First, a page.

The all-new Industry Nine Torch disc brake road bike wheels are not just stunning, they’re a rather unique take on the concept.
They’ve been testing prototypes for about a year, and that started after six months of design and planning. What immediately sets them apart is the use if straight pull spoke lacing both front and rear and a minimal hub design that had a lot of competing wheel companies checking them out.
“We wanted to maximize stiffness and minimize weight,” says Jacob McGahey, operations manager. “Every other wheel on the market was using a flange, which forces the starting point of the spokes to be pushed inboard. Using straight pull spokes allows for a wider placement on the hub and shorter spokes, both of which help stiffness, and shorter spokes means less weight.”
“As far as torsional forces go, we did basic stress analyses and everything looked OK. We then did a full FEA run through and found the peak stresses at every point, and they’re significantly lower on the front hub, yet that’s where most of your braking power is. That happens because the rear’s taller flange has a higher mechanical advantage and can transfer more force into the spokes. Since the hubshell doesn’t twist, the braking forces transfer to the strongest area, and that happens to be the side opposite the rotor where the spokes are laced two-cross. And because the spokes are leaving the hub at an angle opposite the braking forces, there’s no wind up.”
The result is something that’s among the lightest disc brake road wheels we’ve seen, especially the cyclocross version, and it’s far sleeker and better looking, too…
Radial lacing meant the non-drive side spokes are only about 2mm further inboard than the non disc wheels. All the internals are the same between the two, the only other difference besides the shell is that the disc version’s end cap is 5mm longer.
Front will switch between QR and 15mm thru axle, rear will serve QR and 12×142. It’ll come however you order it, alternate end caps will be sold separately.
The Torch Disc Road hubs will only come on complete wheels, and they’ll have two in the launch lineup – one for road, one for cyclocross. Both will retail for $1,175, and both use 24 spokes per wheel with 2:1 lacing front and rear. The driveside gets 2x lacing, radial lacing on the rotor side.
The UL CX Disc (above) is arguably the more exciting wheel for now. It’s using their 29er Ultralite alloy rim with a 21mm inside/25mm outside width. And it’s tubeless ready. Weight is just 1340g. They admit it might not be the stiffest wheel, but for cyclocross it should be the right mix of lightweight and comfort that makes up for it.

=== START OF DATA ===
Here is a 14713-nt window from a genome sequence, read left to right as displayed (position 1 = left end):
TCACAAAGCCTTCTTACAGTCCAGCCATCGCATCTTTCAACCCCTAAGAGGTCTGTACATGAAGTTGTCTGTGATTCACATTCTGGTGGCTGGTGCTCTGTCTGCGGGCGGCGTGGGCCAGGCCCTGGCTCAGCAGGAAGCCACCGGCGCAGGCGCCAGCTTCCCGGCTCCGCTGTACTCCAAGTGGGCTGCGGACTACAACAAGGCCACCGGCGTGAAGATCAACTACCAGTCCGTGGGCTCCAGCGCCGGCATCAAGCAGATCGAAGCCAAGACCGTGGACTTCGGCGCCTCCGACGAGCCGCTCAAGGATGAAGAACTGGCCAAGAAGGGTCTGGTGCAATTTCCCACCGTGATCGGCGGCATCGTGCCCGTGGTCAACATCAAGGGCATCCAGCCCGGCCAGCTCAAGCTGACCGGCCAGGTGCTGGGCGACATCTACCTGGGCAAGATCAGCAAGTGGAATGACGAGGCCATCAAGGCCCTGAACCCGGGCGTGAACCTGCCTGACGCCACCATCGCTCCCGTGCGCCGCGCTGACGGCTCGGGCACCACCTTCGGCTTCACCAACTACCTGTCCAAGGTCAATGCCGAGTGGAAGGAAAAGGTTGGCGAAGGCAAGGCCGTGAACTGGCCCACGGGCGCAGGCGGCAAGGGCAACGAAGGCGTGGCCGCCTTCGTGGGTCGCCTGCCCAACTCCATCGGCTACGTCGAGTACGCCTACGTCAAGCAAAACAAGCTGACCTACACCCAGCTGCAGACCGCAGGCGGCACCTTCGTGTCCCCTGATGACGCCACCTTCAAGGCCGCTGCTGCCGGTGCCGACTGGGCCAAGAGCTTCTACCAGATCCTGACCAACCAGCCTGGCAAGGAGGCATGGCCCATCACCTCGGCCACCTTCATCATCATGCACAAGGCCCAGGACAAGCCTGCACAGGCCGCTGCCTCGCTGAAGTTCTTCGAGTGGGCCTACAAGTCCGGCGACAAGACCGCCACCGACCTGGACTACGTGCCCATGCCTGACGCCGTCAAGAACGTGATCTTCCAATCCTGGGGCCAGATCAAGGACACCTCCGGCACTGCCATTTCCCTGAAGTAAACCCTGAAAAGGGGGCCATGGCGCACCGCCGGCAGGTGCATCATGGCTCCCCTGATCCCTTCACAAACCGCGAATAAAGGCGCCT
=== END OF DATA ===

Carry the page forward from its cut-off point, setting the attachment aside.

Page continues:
The i25tl Road Disc uses their tubeless ready road rims, so they maintain a brake track, but they’re respectably wide at 19mm inside/23.2mm outside. Weight is 1485g, so the cyclocross version is lighter, but possibly a bit to wide to run standard road bike tires. Don’t worry, a carbon rimmed version will follow soon enough.
Wanna build your own wheelset? They’ve also just launched a Classics series of road hubs for use with your favorite J-bend spokes. Classic Road Disc hubs are $575 for the pair, and standard non-disc ones are $560.
Weights are 93g and 223g for standard road hubs, disc versions are 120g and 238g respectively. They have the same axle compatibility as the Torch series.
All road hubs will start shipping with titanium drive rings, which saves about 7.5g (roughly 40% lighter) compared to the tool steel drive ring. You’ll give up a small amount of durability since it’s not as hard as the steel – which should be interpreted as you’re still not likely to wear it out within the life of the wheels. It’s plenty strong enough for road and mountain bike use. They tested it off road, too, but will only offer it for road. It’ll start getting spec’d once full production is up and running, so initial batches I the road hubs may have the steel rings. The part is being made in house in Asheville, NC.
They’ll also use a 3-pawl driver, all are 11-speed ready and will ship with a spacer for 10-speed cassettes. Not compatible with the XD driver.
Custom colors are $110, and they have a new turquoise color (which seems to be the trend) shown here on the new Ultralite Carbon 24:
They’re 29er only, coming in at 1395g with their lighter 24 spoke hubs. Rim is 26mm wide outside, 19.5mm inside. Retail is $2,500.
There’s also a new Enduro Carbon wheel (not shown) for both 26″ (1580g) and 27.5″ (1640g). Rim width is 30mm outside/21mm inside for the 26″ model, and 31mm outside/23mm inside for the 27.5″ with a more squared off profile. Retail also $2,500. Look for a Gravity 27.5″ wheel to follow shortly.
Of note: McGahey says they shipped more XD1 freehubs than Shimano last month on their wheels and hubs. And that’s not counting parts shipped to OEM customers